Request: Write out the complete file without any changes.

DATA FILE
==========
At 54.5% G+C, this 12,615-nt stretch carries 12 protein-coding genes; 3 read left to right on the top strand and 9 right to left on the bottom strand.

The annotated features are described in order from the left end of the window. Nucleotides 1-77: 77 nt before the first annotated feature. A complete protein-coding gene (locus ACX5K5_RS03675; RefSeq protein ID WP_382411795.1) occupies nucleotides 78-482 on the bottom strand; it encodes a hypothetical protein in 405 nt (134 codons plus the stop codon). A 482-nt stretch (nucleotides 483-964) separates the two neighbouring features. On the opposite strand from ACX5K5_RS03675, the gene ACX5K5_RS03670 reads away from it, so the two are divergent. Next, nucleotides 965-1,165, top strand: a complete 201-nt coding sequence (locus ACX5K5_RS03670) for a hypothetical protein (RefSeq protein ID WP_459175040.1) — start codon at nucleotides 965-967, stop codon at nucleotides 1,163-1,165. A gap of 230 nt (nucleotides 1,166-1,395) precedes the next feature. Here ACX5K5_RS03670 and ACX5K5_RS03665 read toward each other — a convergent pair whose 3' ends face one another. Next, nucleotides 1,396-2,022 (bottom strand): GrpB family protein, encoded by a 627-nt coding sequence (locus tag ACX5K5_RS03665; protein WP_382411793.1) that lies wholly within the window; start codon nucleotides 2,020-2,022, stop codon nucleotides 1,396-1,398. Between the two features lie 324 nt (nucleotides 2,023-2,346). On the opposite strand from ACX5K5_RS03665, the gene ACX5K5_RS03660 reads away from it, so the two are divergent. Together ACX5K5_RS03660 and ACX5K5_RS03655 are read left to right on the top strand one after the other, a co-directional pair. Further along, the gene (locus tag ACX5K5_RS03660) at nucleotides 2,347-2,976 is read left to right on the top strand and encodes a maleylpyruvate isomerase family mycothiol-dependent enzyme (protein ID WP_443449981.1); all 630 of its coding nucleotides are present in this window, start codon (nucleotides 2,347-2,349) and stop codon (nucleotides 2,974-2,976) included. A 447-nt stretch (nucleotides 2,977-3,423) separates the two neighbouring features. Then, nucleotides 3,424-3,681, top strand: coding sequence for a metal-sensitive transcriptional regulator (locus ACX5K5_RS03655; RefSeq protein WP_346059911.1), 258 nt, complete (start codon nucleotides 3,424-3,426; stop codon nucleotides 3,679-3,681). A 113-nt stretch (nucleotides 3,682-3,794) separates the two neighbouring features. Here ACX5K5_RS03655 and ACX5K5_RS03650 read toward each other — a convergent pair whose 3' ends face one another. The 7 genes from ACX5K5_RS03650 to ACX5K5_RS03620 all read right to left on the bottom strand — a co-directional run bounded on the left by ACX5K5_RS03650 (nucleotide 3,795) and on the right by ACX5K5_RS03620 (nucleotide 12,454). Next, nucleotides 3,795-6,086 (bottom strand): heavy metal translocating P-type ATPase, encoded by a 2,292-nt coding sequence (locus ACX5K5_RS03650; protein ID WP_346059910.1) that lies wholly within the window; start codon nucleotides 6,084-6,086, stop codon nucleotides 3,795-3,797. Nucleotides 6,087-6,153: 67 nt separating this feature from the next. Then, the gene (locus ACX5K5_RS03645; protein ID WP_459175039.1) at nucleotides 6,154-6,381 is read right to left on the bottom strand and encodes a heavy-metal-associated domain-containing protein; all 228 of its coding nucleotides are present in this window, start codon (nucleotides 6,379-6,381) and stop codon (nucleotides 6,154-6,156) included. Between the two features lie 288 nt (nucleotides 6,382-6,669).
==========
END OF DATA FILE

At 54.5% G+C, this 12,615-nt stretch carries 12 protein-coding genes; 3 read left to right on the top strand and 9 right to left on the bottom strand.

The annotated features are described in order from the left end of the window. Nucleotides 1-77: 77 nt before the first annotated feature. A complete protein-coding gene (locus ACX5K5_RS03675; RefSeq protein ID WP_382411795.1) occupies nucleotides 78-482 on the bottom strand; it encodes a hypothetical protein in 405 nt (134 codons plus the stop codon). A 482-nt stretch (nucleotides 483-964) separates the two neighbouring features. On the opposite strand from ACX5K5_RS03675, the gene ACX5K5_RS03670 reads away from it, so the two are divergent. Next, nucleotides 965-1,165, top strand: a complete 201-nt coding sequence (locus ACX5K5_RS03670) for a hypothetical protein (RefSeq protein ID WP_459175040.1) — start codon at nucleotides 965-967, stop codon at nucleotides 1,163-1,165. A gap of 230 nt (nucleotides 1,166-1,395) precedes the next feature. Here ACX5K5_RS03670 and ACX5K5_RS03665 read toward each other — a convergent pair whose 3' ends face one another. Next, nucleotides 1,396-2,022 (bottom strand): GrpB family protein, encoded by a 627-nt coding sequence (locus tag ACX5K5_RS03665; protein WP_382411793.1) that lies wholly within the window; start codon nucleotides 2,020-2,022, stop codon nucleotides 1,396-1,398. Between the two features lie 324 nt (nucleotides 2,023-2,346). On the opposite strand from ACX5K5_RS03665, the gene ACX5K5_RS03660 reads away from it, so the two are divergent. Together ACX5K5_RS03660 and ACX5K5_RS03655 are read left to right on the top strand one after the other, a co-directional pair. Further along, the gene (locus tag ACX5K5_RS03660) at nucleotides 2,347-2,976 is read left to right on the top strand and encodes a maleylpyruvate isomerase family mycothiol-dependent enzyme (protein ID WP_443449981.1); all 630 of its coding nucleotides are present in this window, start codon (nucleotides 2,347-2,349) and stop codon (nucleotides 2,974-2,976) included. A 447-nt stretch (nucleotides 2,977-3,423) separates the two neighbouring features. Then, nucleotides 3,424-3,681, top strand: coding sequence for a metal-sensitive transcriptional regulator (locus ACX5K5_RS03655; RefSeq protein WP_346059911.1), 258 nt, complete (start codon nucleotides 3,424-3,426; stop codon nucleotides 3,679-3,681). A 113-nt stretch (nucleotides 3,682-3,794) separates the two neighbouring features. Here ACX5K5_RS03655 and ACX5K5_RS03650 read toward each other — a convergent pair whose 3' ends face one another. The 7 genes from ACX5K5_RS03650 to ACX5K5_RS03620 all read right to left on the bottom strand — a co-directional run bounded on the left by ACX5K5_RS03650 (nucleotide 3,795) and on the right by ACX5K5_RS03620 (nucleotide 12,454). Next, nucleotides 3,795-6,086 (bottom strand): heavy metal translocating P-type ATPase, encoded by a 2,292-nt coding sequence (locus ACX5K5_RS03650; protein ID WP_346059910.1) that lies wholly within the window; start codon nucleotides 6,084-6,086, stop codon nucleotides 3,795-3,797. Nucleotides 6,087-6,153: 67 nt separating this feature from the next. Then, the gene (locus ACX5K5_RS03645; protein ID WP_459175039.1) at nucleotides 6,154-6,381 is read right to left on the bottom strand and encodes a heavy-metal-associated domain-containing protein; all 228 of its coding nucleotides are present in this window, start codon (nucleotides 6,379-6,381) and stop codon (nucleotides 6,154-6,156) included. Between the two features lie 288 nt (nucleotides 6,382-6,669).